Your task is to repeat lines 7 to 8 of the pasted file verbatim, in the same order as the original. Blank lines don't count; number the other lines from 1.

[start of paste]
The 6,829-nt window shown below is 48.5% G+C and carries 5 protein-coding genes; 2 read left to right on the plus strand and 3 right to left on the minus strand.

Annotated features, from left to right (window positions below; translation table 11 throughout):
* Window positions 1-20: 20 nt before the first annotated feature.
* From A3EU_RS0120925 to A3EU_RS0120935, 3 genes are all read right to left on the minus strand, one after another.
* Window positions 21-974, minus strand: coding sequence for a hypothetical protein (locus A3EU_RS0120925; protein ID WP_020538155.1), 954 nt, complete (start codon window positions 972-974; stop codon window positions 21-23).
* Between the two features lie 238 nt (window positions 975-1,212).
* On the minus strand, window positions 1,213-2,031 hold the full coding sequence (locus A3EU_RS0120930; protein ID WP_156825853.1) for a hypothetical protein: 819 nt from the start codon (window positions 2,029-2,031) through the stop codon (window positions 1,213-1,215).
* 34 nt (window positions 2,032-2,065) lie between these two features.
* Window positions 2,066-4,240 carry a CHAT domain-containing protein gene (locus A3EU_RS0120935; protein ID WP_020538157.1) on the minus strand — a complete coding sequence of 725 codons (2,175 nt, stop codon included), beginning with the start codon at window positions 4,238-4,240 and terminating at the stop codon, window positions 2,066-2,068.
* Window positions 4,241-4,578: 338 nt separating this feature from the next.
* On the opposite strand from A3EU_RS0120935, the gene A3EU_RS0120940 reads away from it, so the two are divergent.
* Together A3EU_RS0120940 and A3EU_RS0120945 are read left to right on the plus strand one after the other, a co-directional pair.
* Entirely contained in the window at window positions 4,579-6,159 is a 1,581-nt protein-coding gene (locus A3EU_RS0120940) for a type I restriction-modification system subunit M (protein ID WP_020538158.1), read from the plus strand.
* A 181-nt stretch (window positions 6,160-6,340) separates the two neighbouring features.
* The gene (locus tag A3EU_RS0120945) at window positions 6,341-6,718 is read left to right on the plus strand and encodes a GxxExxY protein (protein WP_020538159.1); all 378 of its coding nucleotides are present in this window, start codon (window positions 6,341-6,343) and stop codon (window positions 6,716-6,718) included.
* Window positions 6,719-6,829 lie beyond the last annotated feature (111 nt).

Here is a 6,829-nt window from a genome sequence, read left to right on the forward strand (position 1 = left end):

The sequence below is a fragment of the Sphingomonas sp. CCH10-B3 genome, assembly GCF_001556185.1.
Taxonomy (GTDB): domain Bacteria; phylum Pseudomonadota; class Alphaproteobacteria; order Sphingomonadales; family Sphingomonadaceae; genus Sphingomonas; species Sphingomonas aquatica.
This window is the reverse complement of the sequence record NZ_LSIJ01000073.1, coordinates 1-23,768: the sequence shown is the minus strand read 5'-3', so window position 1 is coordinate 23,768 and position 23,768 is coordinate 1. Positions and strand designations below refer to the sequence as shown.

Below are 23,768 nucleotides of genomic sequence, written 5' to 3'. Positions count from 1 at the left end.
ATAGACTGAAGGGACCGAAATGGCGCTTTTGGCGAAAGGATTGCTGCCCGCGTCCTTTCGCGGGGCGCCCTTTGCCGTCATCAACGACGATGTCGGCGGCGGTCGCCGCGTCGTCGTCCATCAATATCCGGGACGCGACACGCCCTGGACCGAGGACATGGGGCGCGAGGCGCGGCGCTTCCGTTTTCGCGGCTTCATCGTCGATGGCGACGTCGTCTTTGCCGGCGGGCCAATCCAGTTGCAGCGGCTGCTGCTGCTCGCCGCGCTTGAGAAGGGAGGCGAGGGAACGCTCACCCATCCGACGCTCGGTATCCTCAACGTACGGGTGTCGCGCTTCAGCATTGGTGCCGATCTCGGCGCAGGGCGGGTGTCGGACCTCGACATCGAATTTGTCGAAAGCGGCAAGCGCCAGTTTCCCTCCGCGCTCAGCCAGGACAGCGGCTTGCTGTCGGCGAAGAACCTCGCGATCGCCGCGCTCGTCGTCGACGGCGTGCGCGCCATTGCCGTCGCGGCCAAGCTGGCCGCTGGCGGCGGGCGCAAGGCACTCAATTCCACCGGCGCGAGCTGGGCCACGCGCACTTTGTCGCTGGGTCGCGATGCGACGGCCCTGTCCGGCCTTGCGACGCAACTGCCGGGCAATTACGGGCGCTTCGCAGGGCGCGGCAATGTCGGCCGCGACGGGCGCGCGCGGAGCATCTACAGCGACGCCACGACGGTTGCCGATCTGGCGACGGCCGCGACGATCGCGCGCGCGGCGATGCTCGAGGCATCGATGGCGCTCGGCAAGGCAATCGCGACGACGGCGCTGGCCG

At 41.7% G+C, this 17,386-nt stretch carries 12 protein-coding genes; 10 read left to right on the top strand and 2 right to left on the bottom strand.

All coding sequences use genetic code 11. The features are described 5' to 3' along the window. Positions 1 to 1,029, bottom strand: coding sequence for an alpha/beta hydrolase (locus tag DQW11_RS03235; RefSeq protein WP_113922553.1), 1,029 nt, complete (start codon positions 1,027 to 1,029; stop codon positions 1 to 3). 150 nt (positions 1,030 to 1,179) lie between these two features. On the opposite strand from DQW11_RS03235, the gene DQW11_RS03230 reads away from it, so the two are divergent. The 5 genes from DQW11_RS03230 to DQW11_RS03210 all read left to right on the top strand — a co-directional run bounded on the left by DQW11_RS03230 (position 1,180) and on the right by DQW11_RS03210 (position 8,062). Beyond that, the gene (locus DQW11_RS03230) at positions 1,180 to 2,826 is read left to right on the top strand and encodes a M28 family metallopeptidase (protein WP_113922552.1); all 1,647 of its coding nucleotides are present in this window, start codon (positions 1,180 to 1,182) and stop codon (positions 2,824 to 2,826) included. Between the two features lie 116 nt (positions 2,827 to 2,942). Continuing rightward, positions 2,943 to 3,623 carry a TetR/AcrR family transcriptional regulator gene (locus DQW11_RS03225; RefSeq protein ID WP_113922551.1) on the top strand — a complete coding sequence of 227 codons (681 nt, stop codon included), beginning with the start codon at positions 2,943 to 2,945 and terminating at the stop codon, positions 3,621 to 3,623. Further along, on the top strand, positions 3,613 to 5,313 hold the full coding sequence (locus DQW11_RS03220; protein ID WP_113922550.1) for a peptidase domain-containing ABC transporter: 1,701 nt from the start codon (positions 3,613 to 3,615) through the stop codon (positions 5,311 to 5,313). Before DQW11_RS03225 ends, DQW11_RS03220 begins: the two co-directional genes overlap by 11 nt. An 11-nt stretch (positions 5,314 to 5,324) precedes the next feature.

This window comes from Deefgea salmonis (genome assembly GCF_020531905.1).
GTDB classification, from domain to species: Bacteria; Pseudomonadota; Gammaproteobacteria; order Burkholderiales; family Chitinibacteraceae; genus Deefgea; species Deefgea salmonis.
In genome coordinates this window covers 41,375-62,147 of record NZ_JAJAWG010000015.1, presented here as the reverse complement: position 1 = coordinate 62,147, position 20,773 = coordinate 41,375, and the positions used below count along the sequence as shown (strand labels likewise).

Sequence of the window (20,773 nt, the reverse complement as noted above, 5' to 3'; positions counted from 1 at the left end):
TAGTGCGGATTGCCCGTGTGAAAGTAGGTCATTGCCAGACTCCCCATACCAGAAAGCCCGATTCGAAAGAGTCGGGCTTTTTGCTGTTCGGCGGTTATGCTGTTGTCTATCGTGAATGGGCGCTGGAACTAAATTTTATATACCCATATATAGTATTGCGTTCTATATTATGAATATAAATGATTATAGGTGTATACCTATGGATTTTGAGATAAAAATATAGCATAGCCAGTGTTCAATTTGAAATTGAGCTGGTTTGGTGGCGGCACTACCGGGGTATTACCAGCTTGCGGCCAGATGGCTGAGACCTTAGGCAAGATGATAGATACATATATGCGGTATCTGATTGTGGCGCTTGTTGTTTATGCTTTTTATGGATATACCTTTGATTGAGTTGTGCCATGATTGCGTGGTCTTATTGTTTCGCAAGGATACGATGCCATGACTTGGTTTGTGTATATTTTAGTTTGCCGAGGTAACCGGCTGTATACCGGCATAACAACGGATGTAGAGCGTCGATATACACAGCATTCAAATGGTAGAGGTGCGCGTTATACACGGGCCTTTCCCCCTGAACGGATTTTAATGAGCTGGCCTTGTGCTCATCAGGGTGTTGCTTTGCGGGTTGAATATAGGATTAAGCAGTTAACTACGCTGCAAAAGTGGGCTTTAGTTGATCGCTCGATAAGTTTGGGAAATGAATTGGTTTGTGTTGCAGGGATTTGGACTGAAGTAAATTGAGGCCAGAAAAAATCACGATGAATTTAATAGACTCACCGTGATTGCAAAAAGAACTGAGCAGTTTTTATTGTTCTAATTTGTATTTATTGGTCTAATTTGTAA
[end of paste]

* On the minus strand, window positions 1,213-2,031 hold the full coding sequence (locus A3EU_RS0120930; protein ID WP_156825853.1) for a hypothetical protein: 819 nt from the start codon (window positions 2,029-2,031) through the stop codon (window positions 1,213-1,215).
* 34 nt (window positions 2,032-2,065) lie between these two features.